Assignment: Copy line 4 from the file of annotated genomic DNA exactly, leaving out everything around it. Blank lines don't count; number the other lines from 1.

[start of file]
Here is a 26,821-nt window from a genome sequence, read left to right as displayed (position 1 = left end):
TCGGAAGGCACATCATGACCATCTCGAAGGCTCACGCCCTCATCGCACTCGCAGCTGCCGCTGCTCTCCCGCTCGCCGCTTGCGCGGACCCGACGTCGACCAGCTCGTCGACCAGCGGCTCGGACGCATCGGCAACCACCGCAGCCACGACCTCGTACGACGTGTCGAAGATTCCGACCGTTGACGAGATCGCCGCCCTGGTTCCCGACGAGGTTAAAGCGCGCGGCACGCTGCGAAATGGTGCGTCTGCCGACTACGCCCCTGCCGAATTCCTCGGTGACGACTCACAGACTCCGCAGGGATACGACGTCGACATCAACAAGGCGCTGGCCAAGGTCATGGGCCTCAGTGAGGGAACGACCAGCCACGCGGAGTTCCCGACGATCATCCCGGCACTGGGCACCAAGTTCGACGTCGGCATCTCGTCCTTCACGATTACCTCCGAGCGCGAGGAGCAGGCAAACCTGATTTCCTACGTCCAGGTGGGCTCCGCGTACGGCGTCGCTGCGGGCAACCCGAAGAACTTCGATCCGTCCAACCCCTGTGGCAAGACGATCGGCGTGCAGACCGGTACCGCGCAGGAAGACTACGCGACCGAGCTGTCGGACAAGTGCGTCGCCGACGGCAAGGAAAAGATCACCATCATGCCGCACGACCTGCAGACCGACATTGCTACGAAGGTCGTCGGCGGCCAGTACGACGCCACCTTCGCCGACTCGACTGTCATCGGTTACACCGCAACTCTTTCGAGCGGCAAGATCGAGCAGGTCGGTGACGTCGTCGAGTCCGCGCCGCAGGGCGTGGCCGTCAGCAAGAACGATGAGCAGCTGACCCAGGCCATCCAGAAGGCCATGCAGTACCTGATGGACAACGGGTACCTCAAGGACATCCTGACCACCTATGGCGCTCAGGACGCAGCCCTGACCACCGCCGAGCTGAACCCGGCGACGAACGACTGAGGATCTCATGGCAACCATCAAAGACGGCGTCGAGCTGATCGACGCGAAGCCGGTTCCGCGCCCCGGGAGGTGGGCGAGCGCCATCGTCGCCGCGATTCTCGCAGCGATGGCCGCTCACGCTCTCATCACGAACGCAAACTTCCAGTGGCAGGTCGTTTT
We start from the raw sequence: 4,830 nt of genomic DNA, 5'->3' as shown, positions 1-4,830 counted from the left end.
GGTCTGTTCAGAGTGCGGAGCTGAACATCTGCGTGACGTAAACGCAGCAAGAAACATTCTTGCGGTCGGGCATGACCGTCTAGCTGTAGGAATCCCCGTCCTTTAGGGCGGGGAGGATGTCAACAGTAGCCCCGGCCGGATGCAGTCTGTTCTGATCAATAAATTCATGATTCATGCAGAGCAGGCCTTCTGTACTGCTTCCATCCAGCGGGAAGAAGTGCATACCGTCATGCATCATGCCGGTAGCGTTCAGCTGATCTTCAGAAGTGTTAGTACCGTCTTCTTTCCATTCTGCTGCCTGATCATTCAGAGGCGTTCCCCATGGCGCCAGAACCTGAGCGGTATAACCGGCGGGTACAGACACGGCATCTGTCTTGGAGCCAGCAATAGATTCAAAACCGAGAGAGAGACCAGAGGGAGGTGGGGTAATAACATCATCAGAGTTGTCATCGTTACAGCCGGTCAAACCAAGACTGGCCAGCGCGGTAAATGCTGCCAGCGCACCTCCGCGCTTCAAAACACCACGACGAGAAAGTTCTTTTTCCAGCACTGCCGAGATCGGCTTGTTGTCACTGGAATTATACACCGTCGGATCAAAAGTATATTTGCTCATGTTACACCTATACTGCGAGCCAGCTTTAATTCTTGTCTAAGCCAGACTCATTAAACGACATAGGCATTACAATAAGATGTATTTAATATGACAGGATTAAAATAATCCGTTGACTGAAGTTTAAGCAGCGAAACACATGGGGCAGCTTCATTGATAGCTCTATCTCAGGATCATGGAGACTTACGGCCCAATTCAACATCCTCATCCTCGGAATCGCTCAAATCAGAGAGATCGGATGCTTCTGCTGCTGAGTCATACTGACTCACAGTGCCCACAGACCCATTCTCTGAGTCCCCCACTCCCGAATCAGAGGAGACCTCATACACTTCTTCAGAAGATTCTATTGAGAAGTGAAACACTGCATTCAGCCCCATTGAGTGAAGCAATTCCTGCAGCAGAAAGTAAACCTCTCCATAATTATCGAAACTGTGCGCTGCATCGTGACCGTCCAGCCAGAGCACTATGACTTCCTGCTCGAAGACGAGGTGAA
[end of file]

GGTCTGTTCAGAGTGCGGAGCTGAACATCTGCGTGACGTAAACGCAGCAAGAAACATTCTTGCGGTCGGGCATGACCGTCTAGCTGTAGGAATCCCCGTCCTTTAGGGCGGGGAGGATGTCAACAGTAGCCCCGGCCGGATGCAGTCTGTTCTGATCAATAAATTCATGATTCATGCAGAGCAGGCCTTCTGTACTGCTTCCATCCAGCGGGAAGAAGTGCATACCGTCATGCATCATGCCGGTAGCGTTCAGCTGATCTTCAGAAGTGTTAGTACCGTCTTCTTTCCATTCTGCTGCCTGATCATTCAGAGGCGTTCCCCATGGCGCCAGAACCTGAGCGGTATAACCGGCGGGTACAGACACGGCATCTGTCTTGGAGCCAGCAATAGATTCAAAACCGAGAGAGAGACCAGAGGGAGGTGGGGTAATAACATCATCAGAGTTGTCATCGTTACAGCCGGTCAAACCAAGACTGGCCAGCGCGGTAAATGCTGCCAGCGCACCTCCGCGCTTCAAAACACCACGACGAGAAAGTTCTTTTTCCAGCACTGCCGAGATCGGCTTGTTGTCACTGGAATTATACACCGTCGGATCAAAAGTATATTTGCTCATGTTACACCTATACTGCGAGCCAGCTTTAATTCTTGTCTAAGCCAGACTCATTAAACGACATAGGCATTACAATAAGATGTATTTAATATGACAGGATTAAAATAATCCGTTGACTGAAGTTTAAGCAGCGAAACACATGGGGCAGCTTCATTGATAGCTCTATCTCAGGATCATGGAGACTTACGGCCCAATTCAACATCCTCATCCTCGGAATCGCTCAAATCAGAGAGATCGGATGCTTCTGCTGCTGAGTCATACTGACTCACAGTGCCCACAGACCCATTCTCTGAGTCCCCCACTCCCGAATCAGAGGAGACCTCATACACTTCTTCAGAAGATTCTATTGAGAAGTGAAACACTGCATTCAGCCCCATTGAGTGAAGCAATTCCTGCAGCAGAAAGTAAACCTCTCCATAATTATCGAAACTGTGCGCTGCATCGTGACCGTCCAGCCAGAGCACTATGACTTCCTGCTCGAAGACGAGGTGAA